George F. Will: A 1946 lynching is still haunting us
WASHINGTON — To place today's racial tensions in perspective, you must remember this: Back in the day, post-lynching souvenir hunting — fragments from the hanging tree; victims' body parts — was a hobby for some. A student who found a victim's tooth at Moore's Ford Bridge in July 1946 gave it to his girlfriend for her charm bracelet. The past really is another country.
On July 25, 1946, Roger Malcom, a black 24-year-old, was released from jail on bail after the charge against him was reduced from murder to attempted murder because the white man he had stabbed during an altercation was going to live. Malcom, his wife and another black couple were being driven home by the white farmer who had posted the bail, and who before the lynching was heard to say, "All these damn (N-word) been to the army and come back and think themselves something." The car was stopped by more than 20 armed white men, none of them masked, at the bridge over the Apalachee River about 50 miles from Atlanta. The mob evidently planned to murder only Malcom until his wife called out the name of someone in the mob, which then took both couples to the riverbank and shot them all at least 60 times.
The South was simmering in 1946, as nearly half a million African American soldiers returned to the region with uniforms, decorations and attitudes dangerous to social norms of subjugation. On Feb. 12, Sgt. Isaac Woodard Jr. was blinded by a South Carolina police chief who slammed his nightstick into Woodard's eyes, news of which horrified President Harry Truman. On Feb. 25, a veteran's insufficient deference ignited a riot that destroyed the black business district in Columbia, Tennessee.
On May 9 in Georgia, the Ku Klux Klan staged a mass cross-burning on Stone Mountain. After a 1944 U.S. Supreme Court decision overturning all-white primaries, black Georgians were eligible to vote on July 17, and Eugene Talmadge, who bragged of flogging his black farm workers, was campaigning (successfully) for a fourth term as governor, warning that if he lost, white politicians would henceforth have to "go to (blacks') homes and knock on their doors with hat in hand, shake hands with all of them, and kiss the babies."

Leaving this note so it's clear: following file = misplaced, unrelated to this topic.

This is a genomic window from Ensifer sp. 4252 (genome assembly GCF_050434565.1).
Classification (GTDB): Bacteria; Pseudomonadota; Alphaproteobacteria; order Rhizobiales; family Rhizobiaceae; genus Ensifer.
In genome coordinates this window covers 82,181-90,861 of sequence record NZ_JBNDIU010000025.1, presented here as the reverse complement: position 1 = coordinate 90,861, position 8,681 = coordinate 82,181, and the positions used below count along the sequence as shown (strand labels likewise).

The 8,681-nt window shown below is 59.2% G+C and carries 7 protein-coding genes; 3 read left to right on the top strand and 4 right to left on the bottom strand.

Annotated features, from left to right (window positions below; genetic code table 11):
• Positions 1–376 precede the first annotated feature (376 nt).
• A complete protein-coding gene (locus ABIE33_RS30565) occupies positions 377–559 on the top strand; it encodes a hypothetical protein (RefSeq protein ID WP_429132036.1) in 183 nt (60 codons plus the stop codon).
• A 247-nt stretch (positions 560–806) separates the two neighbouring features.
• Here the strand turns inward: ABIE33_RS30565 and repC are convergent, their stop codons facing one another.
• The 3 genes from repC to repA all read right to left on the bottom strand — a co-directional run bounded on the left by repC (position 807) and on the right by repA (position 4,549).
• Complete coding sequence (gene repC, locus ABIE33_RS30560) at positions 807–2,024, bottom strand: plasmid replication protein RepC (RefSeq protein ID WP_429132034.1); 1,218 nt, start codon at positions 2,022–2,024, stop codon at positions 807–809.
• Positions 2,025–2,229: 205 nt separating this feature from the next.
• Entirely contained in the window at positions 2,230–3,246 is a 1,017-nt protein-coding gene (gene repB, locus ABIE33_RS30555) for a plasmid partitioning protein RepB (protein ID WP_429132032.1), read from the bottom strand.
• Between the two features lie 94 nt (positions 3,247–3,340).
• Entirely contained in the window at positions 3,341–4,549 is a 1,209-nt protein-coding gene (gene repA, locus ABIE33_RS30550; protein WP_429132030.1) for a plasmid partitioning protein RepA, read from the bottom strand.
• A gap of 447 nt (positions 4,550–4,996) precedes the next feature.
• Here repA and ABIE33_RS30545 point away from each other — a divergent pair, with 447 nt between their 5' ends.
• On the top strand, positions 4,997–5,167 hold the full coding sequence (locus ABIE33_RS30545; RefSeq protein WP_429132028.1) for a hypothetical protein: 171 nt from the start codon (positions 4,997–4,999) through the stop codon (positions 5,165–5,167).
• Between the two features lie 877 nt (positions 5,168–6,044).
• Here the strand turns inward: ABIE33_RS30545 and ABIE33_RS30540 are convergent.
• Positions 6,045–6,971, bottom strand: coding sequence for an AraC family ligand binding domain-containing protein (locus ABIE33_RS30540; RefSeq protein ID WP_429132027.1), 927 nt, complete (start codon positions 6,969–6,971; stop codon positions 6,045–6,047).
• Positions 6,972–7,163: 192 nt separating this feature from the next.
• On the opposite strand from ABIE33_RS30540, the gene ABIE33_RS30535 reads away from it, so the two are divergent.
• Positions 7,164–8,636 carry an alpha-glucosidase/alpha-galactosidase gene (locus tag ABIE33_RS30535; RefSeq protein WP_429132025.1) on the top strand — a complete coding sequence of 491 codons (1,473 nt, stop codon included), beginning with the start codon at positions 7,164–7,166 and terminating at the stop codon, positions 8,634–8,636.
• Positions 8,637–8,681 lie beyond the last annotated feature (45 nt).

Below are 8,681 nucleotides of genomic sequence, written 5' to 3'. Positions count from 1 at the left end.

FBI agents questioned 2,790 locals in the Moore's Ford killings, filled 10,000 pages of investigative reports and issued 106 subpoenas to a December grand jury (21 white men; two black men). It concluded: "We have been unable to establish the identity of any person" in that mob of undisguised men who called one another by their names, and whose leader, according to the driver of the car, said, "Git them women. Bring 'em over here. They know too much."
This story, or as much of it as can presently be known, is meticulously told in "Fire in a Canebrake: The Last Mass Lynching in America" (2003) by Laura Wexler, who picked up the baton of the late historian Anthony Pitch. Wexler is supporting the effort of Joseph J. Bell, a New Jersey lawyer, to make public the only extant information about this atrocity: the grand jury records. In 2017, a federal court ruled that those records should be unsealed. In March, however, the U.S. Court of Appeals for the 11th Circuit held that federal courts have no authority over district courts' supervision of grand jury proceedings. There is, however, disagreement among the circuits, so there will be an appeal to the Supreme Court.
Government secrecy is essential to protect the sources, methods and fruits of intelligence-gathering, and to facilitate deliberative processes. But all government secrecy is, as Daniel Patrick Moynihan said, regulation. Most regulations tell us what we cannot do; secrecy tells us what we cannot know. Regarding Moore's Ford, we cannot know about the social dynamics that obstructed justice in the most lurid crime in the year that lit the fuse that blew up Jim Crow.
In 2011, Attorney General Eric Holder's Justice Department recommended amending the Federal Rules of Criminal Procedure "to allow district courts to permit the disclosure, in appropriate circumstances, of archival grand-jury materials of great historical significance." The reasons for grand jury secrecy are compelling, Holder said, but "do not forever trump all competing considerations." And "most other categories of historically significant federal records, including classified records, eventually become part of the public historical record."
Today, Bell, Wexler and others ask about the Moore's Ford lynching: When is a cold case that should be, but is not, part of our national memory too cold to learn more about? Their correct answer: never.
George Will can be reached at email@example.com.